US Congress OKs short-term payroll tax bill

Updated: 2011-12-24 01:20


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WASHINGTON -- The two chambers of US Congress on Friday passed a short-term payroll tax and jobless benefits bill, which is now on its way to President Barack Obama's desk to be signed into law.

The bipartisan deal was approved by the Senate and the House respectively by unanimous consent, a time-saving agreement procedure instead of a roll call vote.

This stopgap bill capped a week-long partisan deadlock, and would boost the paycheck of the average American family with an annual income of $50,000 by about $20 a week and prevent almost 2 million long-term unemployed people from losing jobless benefits averaging about $300 per week.

The hard-won compromise took shape on Thursday. At a hastily arranged news conference on Thursday afternoon, House Speaker John Boehner said that he had reached a deal with Senate Majority Leader Harry Reid to extend the payroll tax cut and jobless benefits for two months, offering relief that the contentious fight could finally come to an end before Christmas.

The temporary tax cut and jobless insurance relief wrapped up a year of political bickering and dysfunction, culminating in the failure of the bipartisan debt reduction "super-committee" last month and a week-long deadlock on the issue of extending payroll tax cut and federal jobless benefits.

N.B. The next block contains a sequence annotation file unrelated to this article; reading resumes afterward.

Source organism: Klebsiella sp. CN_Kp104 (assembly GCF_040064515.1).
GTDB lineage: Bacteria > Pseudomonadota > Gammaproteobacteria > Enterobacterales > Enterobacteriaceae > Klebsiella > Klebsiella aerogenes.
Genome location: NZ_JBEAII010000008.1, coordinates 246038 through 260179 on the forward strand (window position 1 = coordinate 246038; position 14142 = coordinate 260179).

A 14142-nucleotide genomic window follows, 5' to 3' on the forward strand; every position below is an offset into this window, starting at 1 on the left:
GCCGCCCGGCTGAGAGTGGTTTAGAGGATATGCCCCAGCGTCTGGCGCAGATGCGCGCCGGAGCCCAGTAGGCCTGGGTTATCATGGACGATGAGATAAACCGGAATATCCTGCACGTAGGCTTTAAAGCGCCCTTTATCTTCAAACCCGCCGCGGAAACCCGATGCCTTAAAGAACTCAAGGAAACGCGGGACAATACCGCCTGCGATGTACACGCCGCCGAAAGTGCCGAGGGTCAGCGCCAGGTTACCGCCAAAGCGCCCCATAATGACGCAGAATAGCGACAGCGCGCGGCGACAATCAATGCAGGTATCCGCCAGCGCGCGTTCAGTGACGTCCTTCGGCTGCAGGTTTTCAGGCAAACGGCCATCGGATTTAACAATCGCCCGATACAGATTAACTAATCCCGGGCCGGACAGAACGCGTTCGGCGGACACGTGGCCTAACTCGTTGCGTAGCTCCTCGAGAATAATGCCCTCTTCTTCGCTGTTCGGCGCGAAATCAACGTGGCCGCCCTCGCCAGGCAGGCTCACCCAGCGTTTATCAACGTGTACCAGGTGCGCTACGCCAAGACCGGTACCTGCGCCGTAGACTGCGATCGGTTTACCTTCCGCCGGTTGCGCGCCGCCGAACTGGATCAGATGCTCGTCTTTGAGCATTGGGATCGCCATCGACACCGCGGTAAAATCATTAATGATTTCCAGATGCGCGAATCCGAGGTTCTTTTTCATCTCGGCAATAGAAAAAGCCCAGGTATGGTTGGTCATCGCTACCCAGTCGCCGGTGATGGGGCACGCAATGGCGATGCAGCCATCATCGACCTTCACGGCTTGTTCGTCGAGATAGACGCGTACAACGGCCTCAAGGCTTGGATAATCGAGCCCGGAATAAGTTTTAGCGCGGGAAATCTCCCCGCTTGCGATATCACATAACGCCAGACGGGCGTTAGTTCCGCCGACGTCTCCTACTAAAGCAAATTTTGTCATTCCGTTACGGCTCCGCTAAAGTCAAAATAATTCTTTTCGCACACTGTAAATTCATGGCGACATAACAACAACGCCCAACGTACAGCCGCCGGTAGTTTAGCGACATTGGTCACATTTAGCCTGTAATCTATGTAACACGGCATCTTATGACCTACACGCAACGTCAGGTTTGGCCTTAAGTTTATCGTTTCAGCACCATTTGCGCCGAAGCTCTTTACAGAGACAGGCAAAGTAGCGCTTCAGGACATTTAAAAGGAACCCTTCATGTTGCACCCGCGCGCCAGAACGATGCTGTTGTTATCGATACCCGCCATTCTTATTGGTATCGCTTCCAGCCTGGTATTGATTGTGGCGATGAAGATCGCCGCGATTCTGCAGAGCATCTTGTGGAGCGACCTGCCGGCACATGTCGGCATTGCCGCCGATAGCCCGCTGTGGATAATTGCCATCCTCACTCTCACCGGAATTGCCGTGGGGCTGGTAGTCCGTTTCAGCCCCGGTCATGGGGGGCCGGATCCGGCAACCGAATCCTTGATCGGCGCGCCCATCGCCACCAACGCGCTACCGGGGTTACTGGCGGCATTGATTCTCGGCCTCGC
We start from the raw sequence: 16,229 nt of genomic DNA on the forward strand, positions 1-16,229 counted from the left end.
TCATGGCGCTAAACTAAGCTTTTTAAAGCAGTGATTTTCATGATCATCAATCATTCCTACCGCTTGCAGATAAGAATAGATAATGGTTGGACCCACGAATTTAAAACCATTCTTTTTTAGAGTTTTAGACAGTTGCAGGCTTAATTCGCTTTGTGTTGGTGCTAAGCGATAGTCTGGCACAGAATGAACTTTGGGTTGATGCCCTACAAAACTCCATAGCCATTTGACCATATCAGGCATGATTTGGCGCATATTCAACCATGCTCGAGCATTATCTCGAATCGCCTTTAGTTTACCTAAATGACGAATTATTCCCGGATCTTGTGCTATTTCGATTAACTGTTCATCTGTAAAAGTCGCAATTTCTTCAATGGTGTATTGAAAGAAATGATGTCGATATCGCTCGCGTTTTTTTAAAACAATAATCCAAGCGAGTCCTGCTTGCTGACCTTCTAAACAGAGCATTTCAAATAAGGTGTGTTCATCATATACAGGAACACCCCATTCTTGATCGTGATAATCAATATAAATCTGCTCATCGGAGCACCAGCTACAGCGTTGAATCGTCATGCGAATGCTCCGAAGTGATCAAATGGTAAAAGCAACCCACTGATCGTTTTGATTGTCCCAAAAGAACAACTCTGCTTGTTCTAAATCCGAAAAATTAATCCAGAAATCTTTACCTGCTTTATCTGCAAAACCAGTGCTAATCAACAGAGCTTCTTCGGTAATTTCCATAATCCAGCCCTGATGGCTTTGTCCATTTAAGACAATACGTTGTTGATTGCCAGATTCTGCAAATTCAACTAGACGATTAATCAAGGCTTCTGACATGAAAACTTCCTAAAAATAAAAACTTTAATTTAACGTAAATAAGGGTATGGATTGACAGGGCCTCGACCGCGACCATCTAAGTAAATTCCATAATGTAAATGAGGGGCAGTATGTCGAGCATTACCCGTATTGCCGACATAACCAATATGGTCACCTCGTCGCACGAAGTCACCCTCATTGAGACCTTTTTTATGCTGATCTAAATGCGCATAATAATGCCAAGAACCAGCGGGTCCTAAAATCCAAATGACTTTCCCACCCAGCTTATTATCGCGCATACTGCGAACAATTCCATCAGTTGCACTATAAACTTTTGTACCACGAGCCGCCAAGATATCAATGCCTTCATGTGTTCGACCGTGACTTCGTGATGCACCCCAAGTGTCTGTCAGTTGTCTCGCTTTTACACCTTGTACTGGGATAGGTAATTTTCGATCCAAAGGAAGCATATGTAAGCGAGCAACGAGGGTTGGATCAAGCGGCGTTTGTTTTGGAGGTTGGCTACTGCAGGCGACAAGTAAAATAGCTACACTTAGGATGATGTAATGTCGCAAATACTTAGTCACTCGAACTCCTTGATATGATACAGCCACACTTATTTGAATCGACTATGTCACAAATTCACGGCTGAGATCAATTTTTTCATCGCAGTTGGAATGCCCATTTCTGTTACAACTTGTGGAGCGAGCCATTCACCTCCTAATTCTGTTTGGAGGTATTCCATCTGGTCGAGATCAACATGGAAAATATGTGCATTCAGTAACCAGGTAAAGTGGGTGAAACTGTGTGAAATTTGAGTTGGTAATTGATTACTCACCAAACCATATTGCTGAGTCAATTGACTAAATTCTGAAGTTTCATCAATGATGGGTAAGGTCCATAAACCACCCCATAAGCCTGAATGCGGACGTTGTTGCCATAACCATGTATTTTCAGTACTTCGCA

The bill was welcomed by the White House and Democrats who insisted on passing the short-term bill first before moving to a full-year agreement negotiation.

The bill also represented a policy victory for Republicans, as it was not funded by higher income tax on the super-rich Americans as demanded by Democrats, and it included the language of speeding up decision on the construction of a Canada-to-Texas Keystone XL oil pipeline proposed by Republicans, which Obama had previously said he would veto.

The short-term bill also bought time for negotiators from both parties to discuss early next year how to finance a full-year extension.

Boehner earlier this week named eight GOP negotiators to work with Democrats on tax negotiation through the conference committee, sometimes referred as the compromise committee. Democratic Senate and House leaders on Friday also named their negotiators for the committee.